Exhibition of Early 20th Century Ethiopian Folk Art at Manhattan College

Thirteen pieces of traditional Ethiopian folk art by the artist W.F. Mamo are on display from now until June in the Lobby of Manhattan College’s O’Malley Library.

Thirteen pieces of traditional Ethiopian folk art by the artist W.F. Mamo are on display from now until June in the Lobby of Manhattan College’s O’Malley Library. This exhibition, which is open all day, is open to the public and is possible thanks to the generous gift of Arbab Ghatak, who donated nineteen pieces of early twentieth-century traditional Ethiopian folk art to Manhattan College.

Ethiopia has been a Christian country since the fourth century, thus Ethiopian culture is closely tied to Christianity and has a rich and varied tradition of religious art. Toward the end of the nineteenth century, however, European travelers to Ethiopia created an interest in nonreligious art.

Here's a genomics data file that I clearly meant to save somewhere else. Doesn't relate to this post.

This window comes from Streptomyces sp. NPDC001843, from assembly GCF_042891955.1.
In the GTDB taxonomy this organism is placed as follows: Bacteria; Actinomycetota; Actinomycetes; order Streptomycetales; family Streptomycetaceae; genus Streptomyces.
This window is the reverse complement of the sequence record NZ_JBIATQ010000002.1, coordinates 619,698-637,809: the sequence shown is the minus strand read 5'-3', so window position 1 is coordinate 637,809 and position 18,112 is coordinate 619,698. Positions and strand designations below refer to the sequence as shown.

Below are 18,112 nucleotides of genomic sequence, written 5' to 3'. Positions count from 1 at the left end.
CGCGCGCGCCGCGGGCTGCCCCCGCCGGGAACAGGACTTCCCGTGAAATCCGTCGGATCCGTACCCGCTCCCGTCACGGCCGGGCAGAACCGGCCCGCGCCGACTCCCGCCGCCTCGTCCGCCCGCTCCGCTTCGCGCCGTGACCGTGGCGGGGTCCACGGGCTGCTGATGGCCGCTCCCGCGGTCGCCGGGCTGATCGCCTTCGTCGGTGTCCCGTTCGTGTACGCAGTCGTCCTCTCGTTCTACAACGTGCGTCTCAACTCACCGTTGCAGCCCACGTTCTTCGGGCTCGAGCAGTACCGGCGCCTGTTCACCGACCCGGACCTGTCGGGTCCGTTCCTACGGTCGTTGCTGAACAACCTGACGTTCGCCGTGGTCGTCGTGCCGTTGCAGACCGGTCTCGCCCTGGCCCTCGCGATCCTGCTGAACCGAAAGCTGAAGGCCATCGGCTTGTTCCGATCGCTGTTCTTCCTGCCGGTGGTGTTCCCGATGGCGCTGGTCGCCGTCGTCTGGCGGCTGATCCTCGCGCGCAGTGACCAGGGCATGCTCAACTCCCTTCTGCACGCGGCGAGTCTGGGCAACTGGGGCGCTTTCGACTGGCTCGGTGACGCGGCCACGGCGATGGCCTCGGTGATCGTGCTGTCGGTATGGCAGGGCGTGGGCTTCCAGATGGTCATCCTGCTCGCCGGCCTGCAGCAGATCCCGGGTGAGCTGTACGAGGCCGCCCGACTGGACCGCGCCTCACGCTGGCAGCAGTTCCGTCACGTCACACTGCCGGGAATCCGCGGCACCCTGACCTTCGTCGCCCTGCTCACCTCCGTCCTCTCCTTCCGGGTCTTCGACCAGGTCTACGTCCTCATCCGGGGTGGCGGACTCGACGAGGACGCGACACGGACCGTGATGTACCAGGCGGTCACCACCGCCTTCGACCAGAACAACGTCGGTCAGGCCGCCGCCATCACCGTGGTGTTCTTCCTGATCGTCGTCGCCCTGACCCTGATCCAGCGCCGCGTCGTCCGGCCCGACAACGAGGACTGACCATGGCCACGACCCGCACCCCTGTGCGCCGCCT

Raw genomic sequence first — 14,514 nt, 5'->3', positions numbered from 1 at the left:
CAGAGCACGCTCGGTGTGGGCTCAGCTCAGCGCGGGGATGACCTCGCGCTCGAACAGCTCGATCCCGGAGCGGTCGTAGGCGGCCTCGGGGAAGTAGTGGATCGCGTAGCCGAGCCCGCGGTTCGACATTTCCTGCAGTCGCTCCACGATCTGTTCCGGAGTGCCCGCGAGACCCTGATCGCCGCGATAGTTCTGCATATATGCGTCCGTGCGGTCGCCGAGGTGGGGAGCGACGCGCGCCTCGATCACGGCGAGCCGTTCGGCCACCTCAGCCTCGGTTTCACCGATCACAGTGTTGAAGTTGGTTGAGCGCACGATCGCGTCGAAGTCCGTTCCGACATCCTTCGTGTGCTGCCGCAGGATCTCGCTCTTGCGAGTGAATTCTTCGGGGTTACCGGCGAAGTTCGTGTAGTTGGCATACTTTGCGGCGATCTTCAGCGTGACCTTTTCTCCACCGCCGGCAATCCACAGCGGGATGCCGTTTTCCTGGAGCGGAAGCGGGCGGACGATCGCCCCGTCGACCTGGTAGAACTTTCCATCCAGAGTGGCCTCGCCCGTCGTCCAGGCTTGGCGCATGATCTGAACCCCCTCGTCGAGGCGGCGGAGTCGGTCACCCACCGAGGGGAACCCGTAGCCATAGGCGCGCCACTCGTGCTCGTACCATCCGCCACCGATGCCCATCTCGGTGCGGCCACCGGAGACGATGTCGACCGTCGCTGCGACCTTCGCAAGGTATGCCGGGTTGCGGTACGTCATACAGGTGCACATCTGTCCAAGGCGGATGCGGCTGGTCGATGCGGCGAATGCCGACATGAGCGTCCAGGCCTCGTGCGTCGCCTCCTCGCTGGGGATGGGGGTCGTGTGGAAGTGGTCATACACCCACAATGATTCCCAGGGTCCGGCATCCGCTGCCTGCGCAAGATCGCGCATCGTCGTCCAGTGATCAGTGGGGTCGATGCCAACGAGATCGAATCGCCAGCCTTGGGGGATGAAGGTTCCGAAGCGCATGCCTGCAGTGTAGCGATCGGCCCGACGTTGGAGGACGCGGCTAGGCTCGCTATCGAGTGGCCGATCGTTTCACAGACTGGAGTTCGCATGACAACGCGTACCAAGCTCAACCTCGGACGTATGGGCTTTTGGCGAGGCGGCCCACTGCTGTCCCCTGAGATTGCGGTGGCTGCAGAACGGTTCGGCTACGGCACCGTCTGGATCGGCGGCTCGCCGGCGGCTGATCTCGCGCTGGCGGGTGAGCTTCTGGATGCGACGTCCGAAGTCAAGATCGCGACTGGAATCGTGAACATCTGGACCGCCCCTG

The paintings displayed at Manhattan College, which are on cotton duck canvas, depict such scenes and people as Ethiopian royal celebration, the meeting of Queen Makeda of Sheba with King Soloman, simple village life, St. Tekle Haimanot, St. George slaying the dragon, and pilgrims going in reed boats to visit the Ark of the Covenant.
 
Manhattan College Junior, Abraham Asfaw, provided translation of the Amharic in each of these paintings. His translations supply viewers with the stories contained within the paintings.
 
A selection of photographs and memorabilia from the Christian Brothers’ mission in Ethiopia will also be on display.
 
For more information on this event, please contact
sandra.emmerson@manhattan.edu or call (718)862-7329.